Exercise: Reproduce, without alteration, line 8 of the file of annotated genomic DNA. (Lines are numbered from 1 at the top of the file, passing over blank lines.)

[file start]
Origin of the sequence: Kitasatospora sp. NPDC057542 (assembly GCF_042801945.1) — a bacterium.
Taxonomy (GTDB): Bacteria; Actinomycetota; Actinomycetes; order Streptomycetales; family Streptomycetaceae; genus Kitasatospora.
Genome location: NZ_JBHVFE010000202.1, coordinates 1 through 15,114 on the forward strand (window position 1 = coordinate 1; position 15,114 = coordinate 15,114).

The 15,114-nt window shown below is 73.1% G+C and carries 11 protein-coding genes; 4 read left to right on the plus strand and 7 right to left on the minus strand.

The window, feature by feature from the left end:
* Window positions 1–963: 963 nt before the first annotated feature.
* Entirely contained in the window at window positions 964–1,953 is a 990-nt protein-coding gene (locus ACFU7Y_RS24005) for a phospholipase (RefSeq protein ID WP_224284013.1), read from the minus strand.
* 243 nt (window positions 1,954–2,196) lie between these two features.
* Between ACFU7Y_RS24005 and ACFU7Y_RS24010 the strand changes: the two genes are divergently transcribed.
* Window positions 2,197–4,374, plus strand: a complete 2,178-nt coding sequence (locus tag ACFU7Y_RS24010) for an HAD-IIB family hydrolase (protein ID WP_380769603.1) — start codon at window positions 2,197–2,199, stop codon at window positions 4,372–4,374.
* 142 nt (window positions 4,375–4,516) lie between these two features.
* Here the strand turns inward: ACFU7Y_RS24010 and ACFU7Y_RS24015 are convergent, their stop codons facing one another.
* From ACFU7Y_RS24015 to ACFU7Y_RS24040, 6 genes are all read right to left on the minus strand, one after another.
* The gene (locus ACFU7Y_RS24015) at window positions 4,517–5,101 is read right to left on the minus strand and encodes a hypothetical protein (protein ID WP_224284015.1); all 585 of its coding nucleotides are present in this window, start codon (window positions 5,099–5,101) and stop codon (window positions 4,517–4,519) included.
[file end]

* 243 nt (window positions 1,954–2,196) lie between these two features.